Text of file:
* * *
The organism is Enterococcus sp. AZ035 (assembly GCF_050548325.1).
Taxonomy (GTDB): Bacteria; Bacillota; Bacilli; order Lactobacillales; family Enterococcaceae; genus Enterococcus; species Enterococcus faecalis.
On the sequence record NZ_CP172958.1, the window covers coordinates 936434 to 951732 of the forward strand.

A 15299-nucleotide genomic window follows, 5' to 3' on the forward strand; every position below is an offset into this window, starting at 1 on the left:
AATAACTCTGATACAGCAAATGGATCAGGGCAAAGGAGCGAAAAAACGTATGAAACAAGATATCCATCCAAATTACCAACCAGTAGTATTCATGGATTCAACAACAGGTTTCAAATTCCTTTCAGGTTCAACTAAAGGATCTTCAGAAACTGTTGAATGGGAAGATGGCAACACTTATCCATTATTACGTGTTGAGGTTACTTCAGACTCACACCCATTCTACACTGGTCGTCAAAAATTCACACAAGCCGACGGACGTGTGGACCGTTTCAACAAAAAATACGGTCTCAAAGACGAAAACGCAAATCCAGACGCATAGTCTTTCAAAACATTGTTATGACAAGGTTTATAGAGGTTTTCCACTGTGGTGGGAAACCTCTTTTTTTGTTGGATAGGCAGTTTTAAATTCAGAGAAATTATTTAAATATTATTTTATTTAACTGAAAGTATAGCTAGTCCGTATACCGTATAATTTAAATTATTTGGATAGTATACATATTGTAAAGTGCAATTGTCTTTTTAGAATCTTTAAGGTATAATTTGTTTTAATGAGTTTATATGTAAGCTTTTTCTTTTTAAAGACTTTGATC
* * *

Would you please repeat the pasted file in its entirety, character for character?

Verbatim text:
The organism is Enterococcus sp. AZ035 (assembly GCF_050548325.1).
Taxonomy (GTDB): Bacteria; Bacillota; Bacilli; order Lactobacillales; family Enterococcaceae; genus Enterococcus; species Enterococcus faecalis.
On the sequence record NZ_CP172958.1, the window covers coordinates 936434 to 951732 of the forward strand.

A 15299-nucleotide genomic window follows, 5' to 3' on the forward strand; every position below is an offset into this window, starting at 1 on the left:
AATAACTCTGATACAGCAAATGGATCAGGGCAAAGGAGCGAAAAAACGTATGAAACAAGATATCCATCCAAATTACCAACCAGTAGTATTCATGGATTCAACAACAGGTTTCAAATTCCTTTCAGGTTCAACTAAAGGATCTTCAGAAACTGTTGAATGGGAAGATGGCAACACTTATCCATTATTACGTGTTGAGGTTACTTCAGACTCACACCCATTCTACACTGGTCGTCAAAAATTCACACAAGCCGACGGACGTGTGGACCGTTTCAACAAAAAATACGGTCTCAAAGACGAAAACGCAAATCCAGACGCATAGTCTTTCAAAACATTGTTATGACAAGGTTTATAGAGGTTTTCCACTGTGGTGGGAAACCTCTTTTTTTGTTGGATAGGCAGTTTTAAATTCAGAGAAATTATTTAAATATTATTTTATTTAACTGAAAGTATAGCTAGTCCGTATACCGTATAATTTAAATTATTTGGATAGTATACATATTGTAAAGTGCAATTGTCTTTTTAGAATCTTTAAGGTATAATTTGTTTTAATGAGTTTATATGTAAGCTTTTTCTTTTTAAAGACTTTGATC